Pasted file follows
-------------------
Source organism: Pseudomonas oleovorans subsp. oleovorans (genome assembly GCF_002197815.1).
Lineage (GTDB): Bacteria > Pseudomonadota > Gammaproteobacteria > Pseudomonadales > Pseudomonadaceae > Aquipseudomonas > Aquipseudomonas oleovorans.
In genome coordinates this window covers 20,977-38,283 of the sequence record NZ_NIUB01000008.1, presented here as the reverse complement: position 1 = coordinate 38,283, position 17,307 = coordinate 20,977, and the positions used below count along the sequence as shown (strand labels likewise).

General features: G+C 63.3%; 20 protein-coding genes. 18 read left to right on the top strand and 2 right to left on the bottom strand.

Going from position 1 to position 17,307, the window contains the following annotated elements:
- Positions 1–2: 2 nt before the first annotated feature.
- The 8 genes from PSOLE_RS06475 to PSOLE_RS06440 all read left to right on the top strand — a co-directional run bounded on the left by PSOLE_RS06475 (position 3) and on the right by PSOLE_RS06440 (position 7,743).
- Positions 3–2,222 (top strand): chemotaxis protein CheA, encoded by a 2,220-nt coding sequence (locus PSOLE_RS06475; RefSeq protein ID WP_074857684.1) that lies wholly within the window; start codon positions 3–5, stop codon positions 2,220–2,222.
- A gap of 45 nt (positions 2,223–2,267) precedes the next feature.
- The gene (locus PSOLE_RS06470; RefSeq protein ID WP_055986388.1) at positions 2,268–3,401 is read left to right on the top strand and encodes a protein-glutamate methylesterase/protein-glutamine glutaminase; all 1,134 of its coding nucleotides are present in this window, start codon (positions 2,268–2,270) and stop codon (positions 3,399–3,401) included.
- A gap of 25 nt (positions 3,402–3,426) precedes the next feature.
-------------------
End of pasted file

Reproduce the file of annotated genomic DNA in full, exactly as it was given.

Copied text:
Source organism: Pseudomonas oleovorans subsp. oleovorans (genome assembly GCF_002197815.1).
Lineage (GTDB): Bacteria > Pseudomonadota > Gammaproteobacteria > Pseudomonadales > Pseudomonadaceae > Aquipseudomonas > Aquipseudomonas oleovorans.
In genome coordinates this window covers 20,977-38,283 of the sequence record NZ_NIUB01000008.1, presented here as the reverse complement: position 1 = coordinate 38,283, position 17,307 = coordinate 20,977, and the positions used below count along the sequence as shown (strand labels likewise).

General features: G+C 63.3%; 20 protein-coding genes. 18 read left to right on the top strand and 2 right to left on the bottom strand.

Going from position 1 to position 17,307, the window contains the following annotated elements:
- Positions 1–2: 2 nt before the first annotated feature.
- The 8 genes from PSOLE_RS06475 to PSOLE_RS06440 all read left to right on the top strand — a co-directional run bounded on the left by PSOLE_RS06475 (position 3) and on the right by PSOLE_RS06440 (position 7,743).
- Positions 3–2,222 (top strand): chemotaxis protein CheA, encoded by a 2,220-nt coding sequence (locus PSOLE_RS06475; RefSeq protein ID WP_074857684.1) that lies wholly within the window; start codon positions 3–5, stop codon positions 2,220–2,222.
- A gap of 45 nt (positions 2,223–2,267) precedes the next feature.
- The gene (locus PSOLE_RS06470; RefSeq protein ID WP_055986388.1) at positions 2,268–3,401 is read left to right on the top strand and encodes a protein-glutamate methylesterase/protein-glutamine glutaminase; all 1,134 of its coding nucleotides are present in this window, start codon (positions 2,268–2,270) and stop codon (positions 3,399–3,401) included.
- A gap of 25 nt (positions 3,402–3,426) precedes the next feature.